It was suggested that we need a metric that takes into account a broader range of information
The limitations of journal impact factors and the use of alternative metrics have featured heavily elsewhere in discussions of research assessments and more about calls for better ways to evaluate research can be found in the report by Catherine Joynson, a blog about transparency metrics and the San Francisco Declaration on Research Assessment.
Our editors also had ideas about alternative metrics. They did not feel it is possible to completely get away from using scores and numbers, especially in situations where there are hundreds of grant applications to assess. It was suggested that we need a metric that takes into account a broader range of information such as, the number of first author papers, last author papers, patents and successful grant applications.
The role of social media was also discussed, but it was felt this would only be relevant to younger researchers. There were concerns about the permanency of certain social networking sites and the possibility of ‘gaming’ social media activities.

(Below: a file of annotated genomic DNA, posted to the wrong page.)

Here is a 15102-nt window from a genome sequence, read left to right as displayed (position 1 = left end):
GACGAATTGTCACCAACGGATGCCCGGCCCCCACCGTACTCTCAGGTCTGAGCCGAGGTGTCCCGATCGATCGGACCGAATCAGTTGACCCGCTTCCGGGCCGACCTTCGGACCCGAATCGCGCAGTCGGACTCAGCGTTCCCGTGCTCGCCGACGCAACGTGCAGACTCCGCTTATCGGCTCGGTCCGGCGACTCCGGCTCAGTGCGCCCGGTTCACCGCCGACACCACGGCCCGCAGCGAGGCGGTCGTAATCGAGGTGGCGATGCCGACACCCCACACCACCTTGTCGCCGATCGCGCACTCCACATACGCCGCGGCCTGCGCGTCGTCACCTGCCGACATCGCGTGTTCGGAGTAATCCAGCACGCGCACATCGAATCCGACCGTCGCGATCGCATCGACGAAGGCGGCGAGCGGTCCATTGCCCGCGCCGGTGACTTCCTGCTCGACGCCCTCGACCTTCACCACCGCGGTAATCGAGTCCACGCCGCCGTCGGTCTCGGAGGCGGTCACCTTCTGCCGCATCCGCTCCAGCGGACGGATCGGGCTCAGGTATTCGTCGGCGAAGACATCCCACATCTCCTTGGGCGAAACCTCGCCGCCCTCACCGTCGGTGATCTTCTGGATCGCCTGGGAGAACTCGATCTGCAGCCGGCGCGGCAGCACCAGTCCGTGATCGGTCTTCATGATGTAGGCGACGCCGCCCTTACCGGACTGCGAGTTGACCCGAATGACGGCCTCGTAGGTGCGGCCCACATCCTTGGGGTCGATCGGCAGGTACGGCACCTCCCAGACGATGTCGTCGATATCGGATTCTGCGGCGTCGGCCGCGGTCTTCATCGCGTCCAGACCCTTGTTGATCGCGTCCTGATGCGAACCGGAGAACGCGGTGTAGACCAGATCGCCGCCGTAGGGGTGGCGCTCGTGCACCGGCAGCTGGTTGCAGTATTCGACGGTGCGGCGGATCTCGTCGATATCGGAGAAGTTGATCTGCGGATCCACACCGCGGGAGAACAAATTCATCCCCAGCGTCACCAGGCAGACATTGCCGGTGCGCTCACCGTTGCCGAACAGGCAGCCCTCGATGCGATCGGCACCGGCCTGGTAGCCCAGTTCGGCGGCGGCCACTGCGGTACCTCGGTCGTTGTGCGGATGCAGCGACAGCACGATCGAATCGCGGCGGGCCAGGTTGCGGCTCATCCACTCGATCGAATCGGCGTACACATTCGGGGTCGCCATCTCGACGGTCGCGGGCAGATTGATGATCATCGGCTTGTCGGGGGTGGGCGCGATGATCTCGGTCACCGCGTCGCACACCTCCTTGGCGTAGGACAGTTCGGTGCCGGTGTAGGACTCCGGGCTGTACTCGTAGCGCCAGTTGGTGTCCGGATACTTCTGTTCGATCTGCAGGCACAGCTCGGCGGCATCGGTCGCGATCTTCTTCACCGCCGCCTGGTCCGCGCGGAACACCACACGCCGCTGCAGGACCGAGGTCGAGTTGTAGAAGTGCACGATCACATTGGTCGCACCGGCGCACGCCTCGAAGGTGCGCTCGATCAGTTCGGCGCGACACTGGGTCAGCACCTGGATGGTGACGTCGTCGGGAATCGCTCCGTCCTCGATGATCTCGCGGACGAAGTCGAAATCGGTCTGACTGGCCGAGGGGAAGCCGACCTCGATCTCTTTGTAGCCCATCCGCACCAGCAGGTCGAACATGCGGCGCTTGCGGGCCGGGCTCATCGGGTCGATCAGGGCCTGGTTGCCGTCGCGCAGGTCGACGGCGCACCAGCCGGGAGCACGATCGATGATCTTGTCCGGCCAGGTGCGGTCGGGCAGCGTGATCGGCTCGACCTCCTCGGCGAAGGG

The importance of recognising peer review activities
Of all the ideas that were discussed, the need to recognise peer review activities and editorial work of researchers was raised by all groups of editors. Suggestions ranged from a journal simply providing an email acknowledging an individual’s activities, to certificates and awards for high quality peer review, to linking peer review activities to an individual’s ORCID record. These are ideas that publishers can address.
The movement to change the culture of science has only just begun. Publishers and editors can take a leading role. The question remains how far funders and institutions are willing to recognise peer review activities, or any of the other activities and measures discussed, in their research assessments.
Thank you to fellow members of the Research Integrity Group at BioMed Central for facilitating these discussions and to all the editors who took part.
There is a readily available solution that BMC could immediately encourage. It consists in depositing articles (pre-prin or print) into the “Self Journal of Science” (www.sjscience.org), a novel repository that provides an additional layer of certification (through open debate and discussions) as well as a novel numerical evaluation of articles that is much sounder than IF, individual and very hard to falsify, all on a community basis. The benefits of SJS (for authors, reviewers and journals) stand by themselves and are a sufficient reason why everybody could use it. Hence, the complementary value its processes naturally create will have a real impact. Then, it will be much easier to turn this real impact into a “legal” one too, as there will already be all the necessary evidence. Changing the whole culture of an (international) organisation from scratch, or just based on ethical arguments, is very unlikely.